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THE CRUCIFIXION.pdf

THE CRUCIFIXION.pdf

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Published by glennpease
BY J. R. MILLER



Read Matthew XXVII. , 33-50

The story of the crucifixion has the most sacred
and tender interest for every one who loves Jesus
Christ. It is not merely an account of the tragic
death of a good man — He who was crucified was
the world's Redeemer, our Redeemer, suffering for
us. Some of the old preachers used to say that our
sins drove the nails in the hands and feet of Jesus.
He died for us. St. Paul speaks also of being cru-
cified with Christ. He means that Christ's death
was instead of his death. No other death in all his-
tory means to the world what the dying of Jesus
means.
BY J. R. MILLER



Read Matthew XXVII. , 33-50

The story of the crucifixion has the most sacred
and tender interest for every one who loves Jesus
Christ. It is not merely an account of the tragic
death of a good man — He who was crucified was
the world's Redeemer, our Redeemer, suffering for
us. Some of the old preachers used to say that our
sins drove the nails in the hands and feet of Jesus.
He died for us. St. Paul speaks also of being cru-
cified with Christ. He means that Christ's death
was instead of his death. No other death in all his-
tory means to the world what the dying of Jesus
means.

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Published by: glennpease on Oct 28, 2013
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THE CRUCIFIXIONBY J. R. MILLER Read Matthew XXVII. , 33-50The story of the crucifixion has the most sacredand tender interest for every one who loves JesusChrist. It is not merely an account of the tragicdeath of a good man — He who was crucified wasthe world's Redeemer, our Redeemer, suffering forus. Some of the old preachers used to say that oursins drove the nails in the hands and feet of Jesus.He died for us. St. Paul speaks also of being cru-cified with Christ. He means that Christ's deathwas instead of his death. No other death in all his-tory means to the world what the dying of Jesusmeans.They led Jesus out to Golgotha. There He wasmet by those who offered Him "wine to drink min-gled with gall." It is supposed that the act wasone of kindness, that the mixture was intended tostupefy Him so as to deaden in some measure theawful suffering of crucifixion. But Jesus refusedthe drink. He would not have His senses dulledas He entered upon His great work of death for the808MATTHEW XXVII., 33-50 309world, nor would He have His sufferings as Re-deemer lessened in any degree.The garments of men who were crucified were by
 
custom the perquisites of the soldiers in charge of the crucifixion. "They parted His garments amongthem, casting lots." We love to think of the gar-ments which Jesus had worn. Perhaps they hadbeen made by His mother's hands or else by thehands of some of the other women who followedHim and ministered unto Him of their substance.They were the garments the sick woman and othersufferers had touched with reverent faith, receivinginstant healing. What desecration it seems whenthese heartless Roman soldiers take these garmentsand divide them among themselves! Then whatsacrilege it is when the soldiers throw dice andgamble for His seamless robe under the very crosswhere the Saviour is dying !"They sat and watched Him there." Roman sol-diers kept guard, but they were not the only watch-ers. There was the careless, heartless watch of thesoldiers. They knew nothing about Jesus. Theysaw three poor Jews on three crosses, and had noconception of the character of Him who hung onthe middle cross. It is possible yet and always tolook at Christ on the cross and see nothing morethan these soldiers saw. We all need to pray tohave our eyes opened when we look at Christ cru-cified, that we may see in the lowly sufferer the Sonof God, bearing the sin of the world.310 THE CRUCIFIXIONThere were also jealous watchers, the enemies of 1 Jesus, so full of hatred that they even hurled scoffsat Him who hung in silence upon that central cross.Then there were loving watchers — the women andJohn, Christ's friends, with hearts broken as theylooked at their Lord dying in shame and anguish.Then there were wondering watchers — angels, who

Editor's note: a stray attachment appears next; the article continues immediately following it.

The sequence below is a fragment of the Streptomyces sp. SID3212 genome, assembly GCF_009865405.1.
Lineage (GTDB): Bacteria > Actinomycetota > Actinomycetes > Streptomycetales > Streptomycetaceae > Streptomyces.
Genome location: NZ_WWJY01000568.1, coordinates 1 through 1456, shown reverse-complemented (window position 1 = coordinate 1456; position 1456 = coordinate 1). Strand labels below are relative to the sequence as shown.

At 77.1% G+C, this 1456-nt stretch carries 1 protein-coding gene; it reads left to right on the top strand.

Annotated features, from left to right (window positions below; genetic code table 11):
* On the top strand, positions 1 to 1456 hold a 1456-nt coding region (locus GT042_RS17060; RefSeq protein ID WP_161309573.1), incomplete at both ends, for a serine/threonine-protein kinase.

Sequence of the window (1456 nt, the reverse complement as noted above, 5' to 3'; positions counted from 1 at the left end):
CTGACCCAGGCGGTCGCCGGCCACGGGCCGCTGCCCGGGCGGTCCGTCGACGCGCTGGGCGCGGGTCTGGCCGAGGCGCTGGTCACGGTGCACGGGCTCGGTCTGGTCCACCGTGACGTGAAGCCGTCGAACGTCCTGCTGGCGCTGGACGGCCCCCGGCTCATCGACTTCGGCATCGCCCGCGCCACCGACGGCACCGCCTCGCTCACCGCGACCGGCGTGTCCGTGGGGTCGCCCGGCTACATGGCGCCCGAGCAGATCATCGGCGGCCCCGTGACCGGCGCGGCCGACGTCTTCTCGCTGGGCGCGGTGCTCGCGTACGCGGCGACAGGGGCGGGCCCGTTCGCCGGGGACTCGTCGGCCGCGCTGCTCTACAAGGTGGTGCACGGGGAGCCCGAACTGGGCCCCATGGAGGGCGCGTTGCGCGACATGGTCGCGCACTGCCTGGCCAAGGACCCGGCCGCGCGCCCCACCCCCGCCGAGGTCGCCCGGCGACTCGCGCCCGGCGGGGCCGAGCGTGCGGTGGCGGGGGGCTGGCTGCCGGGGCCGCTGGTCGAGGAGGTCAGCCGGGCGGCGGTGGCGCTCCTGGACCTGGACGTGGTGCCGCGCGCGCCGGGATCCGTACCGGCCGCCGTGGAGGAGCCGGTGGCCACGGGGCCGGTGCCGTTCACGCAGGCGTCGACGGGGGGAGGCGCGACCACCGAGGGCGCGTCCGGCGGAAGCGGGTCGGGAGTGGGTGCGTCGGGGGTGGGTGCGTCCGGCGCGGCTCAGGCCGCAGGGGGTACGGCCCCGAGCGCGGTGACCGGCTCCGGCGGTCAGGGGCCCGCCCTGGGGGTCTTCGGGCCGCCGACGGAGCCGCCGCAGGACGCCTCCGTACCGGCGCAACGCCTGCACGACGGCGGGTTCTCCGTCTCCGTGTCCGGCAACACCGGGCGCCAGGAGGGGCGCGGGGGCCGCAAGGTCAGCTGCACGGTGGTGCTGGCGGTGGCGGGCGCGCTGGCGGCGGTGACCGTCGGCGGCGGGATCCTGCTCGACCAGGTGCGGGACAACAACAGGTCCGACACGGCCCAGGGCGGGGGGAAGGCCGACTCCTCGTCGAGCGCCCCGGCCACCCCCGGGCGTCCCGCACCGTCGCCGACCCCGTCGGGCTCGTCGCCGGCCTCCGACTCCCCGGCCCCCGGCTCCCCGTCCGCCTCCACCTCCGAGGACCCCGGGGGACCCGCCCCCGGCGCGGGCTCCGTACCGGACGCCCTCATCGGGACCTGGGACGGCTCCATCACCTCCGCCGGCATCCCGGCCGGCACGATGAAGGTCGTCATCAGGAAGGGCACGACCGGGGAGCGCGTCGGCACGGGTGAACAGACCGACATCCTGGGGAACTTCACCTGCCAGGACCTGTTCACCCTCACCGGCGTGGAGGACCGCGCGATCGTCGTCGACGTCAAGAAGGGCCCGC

hovered unseen above the cross and looked inamazement upon the suffering Son of God, eagerlydesiring to know what this mystery meant.All the words that Jesus spoke on the cross werefull of meaning. One, the very first, was a prayerfor His murderers, "Father, forgive them ; for theyknow not what they do." The words seem to havecome from His lips just as the nails were beingdriven through His hands and feet. The torturewas excruciating, but there was no cry of pain, noexecration of those who were causing Him such bit-ter anguish ; only an intercession. Dora Greenwellin one of her poems illustrates the story in a strik-ing way. There was a youth who had blotted fromhis soul every grace of goodness, who one day, indefiance of God, flung up into the air a daggermeant for God's own heart. Out of the sky camea hand that caught the dagger's hilt, and presentlythere fell from the wound five drops of Christ's dearblood, freely spilt for human guilt. Then a littleleaf came floating through the air and fell at theyouth's feet. On the leaf was written a prayer formercy. Overwhelmed by this Divine answer to hisMATTHEW XXVII., 33-50 311terrible defiance, the youth sank upon his knees,looked up to heaven and cried :"Have mercy, mercy, Lord, on meFor His dear sake, who on a treeShed forth those drops and died."This legend is a beautiful parable of the meaningof the death of Christ. The answer to the world'sdaring defiance of God was the hands of Christstretched out to be pierced with nails for the

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